Viper-mimicking snake from Asia is a unique branch in the reptile evolutionary tree

Viper-mimicking snake from Asia is a unique branch in the reptile ...

The evolutionary history of the mock viper, a mildly venomous, widely distributed Asian snake that mimics highly venomous vipers for self-defense, has been solved. The mock viper represents a completely unique branch in the tree of life of snakes, and hence, it has been allocated into its own new family named Psammodynastidae. The study is published in Scientific Reports.

This small, feisty snake has long presented a puzzle to evolutionary scientists due to its unresolved evolutionary history. To solve the puzzle, the researchers analyzed DNA sequences of more than 4,500 genes and several dozen high-resolution micro-computed tomographic scans.

“Mock vipers are part of the superfamily Elapoidea, a major group of snakes to which one-fifth of global serpent diversity belongs. Evolutionary diversification within this superfamily happened very rapidly approximately 50 million years ago. Rapid evolutionary diversifications are probably the most challenging evolutionary scenario for a geneticist or evolutionary biologist to resolve,” says the lead researcher Sunandan Das from the University of Helsinki.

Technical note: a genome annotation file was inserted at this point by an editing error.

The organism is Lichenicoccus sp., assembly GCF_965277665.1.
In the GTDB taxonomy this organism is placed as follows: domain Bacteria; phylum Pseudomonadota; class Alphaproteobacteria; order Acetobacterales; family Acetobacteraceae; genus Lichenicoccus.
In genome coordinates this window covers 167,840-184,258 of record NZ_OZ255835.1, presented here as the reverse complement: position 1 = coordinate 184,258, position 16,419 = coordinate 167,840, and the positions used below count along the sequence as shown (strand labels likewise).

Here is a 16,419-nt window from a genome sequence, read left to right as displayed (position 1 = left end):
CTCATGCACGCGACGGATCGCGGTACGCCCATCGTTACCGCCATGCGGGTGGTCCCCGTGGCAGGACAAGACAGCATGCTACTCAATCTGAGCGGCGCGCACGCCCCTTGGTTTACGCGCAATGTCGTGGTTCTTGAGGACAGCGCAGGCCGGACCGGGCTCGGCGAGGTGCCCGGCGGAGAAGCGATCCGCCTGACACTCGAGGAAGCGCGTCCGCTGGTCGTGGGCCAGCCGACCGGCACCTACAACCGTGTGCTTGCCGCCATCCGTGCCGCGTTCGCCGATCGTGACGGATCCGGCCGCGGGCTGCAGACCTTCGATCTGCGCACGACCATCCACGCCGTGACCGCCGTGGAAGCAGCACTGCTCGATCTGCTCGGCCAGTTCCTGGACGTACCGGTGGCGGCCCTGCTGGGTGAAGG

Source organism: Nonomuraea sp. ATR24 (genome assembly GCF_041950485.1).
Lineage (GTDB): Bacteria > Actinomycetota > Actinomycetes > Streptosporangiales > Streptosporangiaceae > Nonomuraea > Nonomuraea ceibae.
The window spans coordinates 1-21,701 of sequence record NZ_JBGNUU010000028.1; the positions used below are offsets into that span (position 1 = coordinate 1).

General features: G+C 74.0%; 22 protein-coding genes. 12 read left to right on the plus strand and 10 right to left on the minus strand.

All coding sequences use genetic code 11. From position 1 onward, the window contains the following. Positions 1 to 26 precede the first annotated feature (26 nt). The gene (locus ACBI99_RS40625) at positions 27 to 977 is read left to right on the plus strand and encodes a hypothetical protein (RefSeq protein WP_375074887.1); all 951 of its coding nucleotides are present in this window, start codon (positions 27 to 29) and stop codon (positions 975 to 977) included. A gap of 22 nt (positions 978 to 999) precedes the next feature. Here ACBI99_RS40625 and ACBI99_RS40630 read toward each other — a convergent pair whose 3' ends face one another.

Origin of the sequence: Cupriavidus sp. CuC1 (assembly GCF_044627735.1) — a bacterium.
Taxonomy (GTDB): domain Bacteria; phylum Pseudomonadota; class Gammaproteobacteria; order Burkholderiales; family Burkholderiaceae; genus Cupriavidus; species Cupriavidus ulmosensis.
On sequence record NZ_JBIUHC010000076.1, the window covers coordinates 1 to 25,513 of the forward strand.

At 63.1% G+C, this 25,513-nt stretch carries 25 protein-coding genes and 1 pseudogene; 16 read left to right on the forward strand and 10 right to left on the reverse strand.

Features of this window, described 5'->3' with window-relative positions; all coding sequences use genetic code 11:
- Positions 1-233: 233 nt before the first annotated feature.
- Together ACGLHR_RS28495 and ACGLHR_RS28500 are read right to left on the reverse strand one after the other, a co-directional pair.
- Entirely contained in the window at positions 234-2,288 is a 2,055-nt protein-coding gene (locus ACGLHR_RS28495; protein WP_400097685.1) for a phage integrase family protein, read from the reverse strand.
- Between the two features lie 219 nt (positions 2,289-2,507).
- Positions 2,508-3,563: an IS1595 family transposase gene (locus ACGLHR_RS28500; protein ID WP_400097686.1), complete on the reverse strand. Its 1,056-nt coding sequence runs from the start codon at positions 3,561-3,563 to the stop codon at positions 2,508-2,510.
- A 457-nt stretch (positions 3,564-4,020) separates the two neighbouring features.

Mock vipers not only look like tree-dwelling vipers but also act like them. Intriguingly, they have a fake “fang” in the front of their mouth, which fools a predator into thinking that they possess venom fangs during an open-mouthed threat display. However, there is also an actual fang in the back of the jaw, which carries a weak venom effective only on their lizard prey. The Elapoidea superfamily has multiple snake families with various types of venom and fangs, for example cobras and mambas.

Another completely new family-level lineage, Micrelapidae, within Elapoidea was discovered in 2023 by Das and Professor Juha Merilä.

“The discovery of a new family of any vertebrate animals is surprisingly rare, an almost once-in-a-century phenomenon. This is a lifetime achievement for an evolutionary biologist. You rarely, if ever, see descriptions of whole new families of well-studied vertebrate animals anymore,” says Das.

The inference of the phylogenetic position of mock vipers, along with that of other elapoid snakes, will pave the way for a much better understanding of snake venom fang origin and evolution. Long, unique branches in the phylogeny, like that of mock vipers, contain a high degree of evolutionary distinctiveness, an index used by biologists for prioritizing conservation. Hence, reinstating the mock viper or Psammodynastes into its own “dynasty” also serves an important conservation goal.

More information:
Sunandan Das et al, Phylogenomics of Psammodynastes and Buhoma (Elapoidea: Serpentes), with the description of a new Asian snake family, Scientific Reports (2024). DOI: 10.1038/s41598-024-60215-2

Provided by
University of Helsinki

Viper-mimicking snake from Asia is a unique branch in the reptile evolutionary tree (2024, May 27)

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